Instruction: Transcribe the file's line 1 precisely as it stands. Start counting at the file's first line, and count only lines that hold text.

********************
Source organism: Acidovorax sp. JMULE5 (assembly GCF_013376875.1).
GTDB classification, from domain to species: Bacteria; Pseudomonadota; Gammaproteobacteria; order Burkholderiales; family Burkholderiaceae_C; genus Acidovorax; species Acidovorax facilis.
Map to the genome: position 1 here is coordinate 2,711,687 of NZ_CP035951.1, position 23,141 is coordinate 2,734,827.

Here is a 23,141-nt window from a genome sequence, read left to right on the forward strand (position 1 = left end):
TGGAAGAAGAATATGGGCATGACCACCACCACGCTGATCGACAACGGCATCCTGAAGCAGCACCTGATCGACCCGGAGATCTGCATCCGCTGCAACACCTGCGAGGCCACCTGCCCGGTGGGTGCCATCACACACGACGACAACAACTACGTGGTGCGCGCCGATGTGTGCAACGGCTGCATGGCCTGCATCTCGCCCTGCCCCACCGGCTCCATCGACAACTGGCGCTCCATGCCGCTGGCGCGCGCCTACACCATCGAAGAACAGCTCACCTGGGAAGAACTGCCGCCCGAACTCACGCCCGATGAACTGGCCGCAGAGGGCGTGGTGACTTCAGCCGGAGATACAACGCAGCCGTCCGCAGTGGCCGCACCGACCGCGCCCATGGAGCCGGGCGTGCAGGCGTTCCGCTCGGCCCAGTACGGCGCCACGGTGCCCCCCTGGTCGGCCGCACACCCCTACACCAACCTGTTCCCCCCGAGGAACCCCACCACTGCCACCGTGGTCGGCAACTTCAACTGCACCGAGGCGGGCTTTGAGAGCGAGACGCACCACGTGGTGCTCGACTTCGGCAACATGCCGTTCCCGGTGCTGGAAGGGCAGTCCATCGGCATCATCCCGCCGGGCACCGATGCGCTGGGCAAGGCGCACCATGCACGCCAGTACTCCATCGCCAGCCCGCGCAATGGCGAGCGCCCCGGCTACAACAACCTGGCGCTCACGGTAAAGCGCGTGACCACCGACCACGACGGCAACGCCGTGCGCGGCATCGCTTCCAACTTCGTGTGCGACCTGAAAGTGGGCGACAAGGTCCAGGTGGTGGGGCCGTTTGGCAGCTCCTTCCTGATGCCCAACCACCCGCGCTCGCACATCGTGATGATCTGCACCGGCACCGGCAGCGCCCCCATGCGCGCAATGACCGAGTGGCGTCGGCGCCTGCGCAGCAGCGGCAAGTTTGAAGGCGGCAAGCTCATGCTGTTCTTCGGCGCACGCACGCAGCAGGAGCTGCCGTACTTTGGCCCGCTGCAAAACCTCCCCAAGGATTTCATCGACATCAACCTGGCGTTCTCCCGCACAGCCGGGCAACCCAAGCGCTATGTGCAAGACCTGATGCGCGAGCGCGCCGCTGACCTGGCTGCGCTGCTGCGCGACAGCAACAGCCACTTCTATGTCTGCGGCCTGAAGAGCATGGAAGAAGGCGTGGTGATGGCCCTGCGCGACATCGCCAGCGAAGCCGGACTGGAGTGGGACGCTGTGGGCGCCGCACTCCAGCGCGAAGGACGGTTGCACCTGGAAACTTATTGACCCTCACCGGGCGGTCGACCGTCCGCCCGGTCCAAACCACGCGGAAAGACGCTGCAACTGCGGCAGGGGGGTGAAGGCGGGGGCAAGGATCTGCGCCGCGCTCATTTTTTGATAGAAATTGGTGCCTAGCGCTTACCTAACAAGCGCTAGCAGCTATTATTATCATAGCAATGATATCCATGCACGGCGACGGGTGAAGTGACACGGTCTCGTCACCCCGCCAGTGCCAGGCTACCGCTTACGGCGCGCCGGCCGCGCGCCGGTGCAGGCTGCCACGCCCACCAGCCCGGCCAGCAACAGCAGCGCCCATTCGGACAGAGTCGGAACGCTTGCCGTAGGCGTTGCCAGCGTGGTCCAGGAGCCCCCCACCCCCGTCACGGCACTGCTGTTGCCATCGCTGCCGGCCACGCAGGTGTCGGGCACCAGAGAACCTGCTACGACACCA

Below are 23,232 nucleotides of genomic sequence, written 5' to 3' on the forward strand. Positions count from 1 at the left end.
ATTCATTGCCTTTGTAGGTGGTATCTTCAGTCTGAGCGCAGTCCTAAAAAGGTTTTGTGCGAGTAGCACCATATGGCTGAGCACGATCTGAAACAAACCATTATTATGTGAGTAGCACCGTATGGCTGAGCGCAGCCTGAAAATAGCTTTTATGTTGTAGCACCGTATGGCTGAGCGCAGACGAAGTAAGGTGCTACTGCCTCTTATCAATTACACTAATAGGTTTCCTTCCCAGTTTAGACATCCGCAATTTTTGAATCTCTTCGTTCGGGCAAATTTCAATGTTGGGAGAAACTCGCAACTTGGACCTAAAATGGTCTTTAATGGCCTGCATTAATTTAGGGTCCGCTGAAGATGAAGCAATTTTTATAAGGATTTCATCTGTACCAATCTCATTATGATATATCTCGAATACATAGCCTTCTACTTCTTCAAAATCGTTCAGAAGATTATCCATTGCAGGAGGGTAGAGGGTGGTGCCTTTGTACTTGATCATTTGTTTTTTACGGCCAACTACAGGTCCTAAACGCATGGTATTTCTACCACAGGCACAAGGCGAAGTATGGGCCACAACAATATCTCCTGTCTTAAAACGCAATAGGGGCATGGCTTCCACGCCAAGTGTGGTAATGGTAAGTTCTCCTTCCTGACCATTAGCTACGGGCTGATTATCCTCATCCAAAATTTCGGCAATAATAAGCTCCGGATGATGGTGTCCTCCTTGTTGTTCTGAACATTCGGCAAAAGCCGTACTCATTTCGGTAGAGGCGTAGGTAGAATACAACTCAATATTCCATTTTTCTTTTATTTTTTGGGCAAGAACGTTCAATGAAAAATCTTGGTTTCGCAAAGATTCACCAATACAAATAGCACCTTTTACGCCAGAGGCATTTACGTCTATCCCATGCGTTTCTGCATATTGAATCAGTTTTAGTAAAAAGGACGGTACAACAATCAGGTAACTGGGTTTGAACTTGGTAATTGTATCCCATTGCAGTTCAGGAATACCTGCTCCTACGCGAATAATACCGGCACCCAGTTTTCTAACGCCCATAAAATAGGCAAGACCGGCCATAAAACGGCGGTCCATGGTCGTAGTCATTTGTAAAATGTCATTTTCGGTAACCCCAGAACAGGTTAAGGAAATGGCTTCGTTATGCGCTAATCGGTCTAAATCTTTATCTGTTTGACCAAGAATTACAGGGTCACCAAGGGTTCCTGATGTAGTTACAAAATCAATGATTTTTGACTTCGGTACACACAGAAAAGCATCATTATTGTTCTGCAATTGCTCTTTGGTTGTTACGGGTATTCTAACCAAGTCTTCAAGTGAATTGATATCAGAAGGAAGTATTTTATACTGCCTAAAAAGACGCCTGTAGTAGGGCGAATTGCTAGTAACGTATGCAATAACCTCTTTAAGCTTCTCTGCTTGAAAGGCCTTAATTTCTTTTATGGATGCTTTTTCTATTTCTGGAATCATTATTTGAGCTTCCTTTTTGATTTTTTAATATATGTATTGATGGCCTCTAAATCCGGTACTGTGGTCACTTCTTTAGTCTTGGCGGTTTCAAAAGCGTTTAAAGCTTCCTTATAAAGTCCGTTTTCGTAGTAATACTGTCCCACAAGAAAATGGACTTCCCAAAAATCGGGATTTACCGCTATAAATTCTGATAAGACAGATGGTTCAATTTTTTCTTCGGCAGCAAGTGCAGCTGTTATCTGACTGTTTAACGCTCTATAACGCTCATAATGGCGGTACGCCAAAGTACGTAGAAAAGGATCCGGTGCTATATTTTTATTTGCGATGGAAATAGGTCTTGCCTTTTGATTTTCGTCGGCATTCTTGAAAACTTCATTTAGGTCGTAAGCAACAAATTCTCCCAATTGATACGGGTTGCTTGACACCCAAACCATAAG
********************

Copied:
Source organism: Acidovorax sp. JMULE5 (assembly GCF_013376875.1).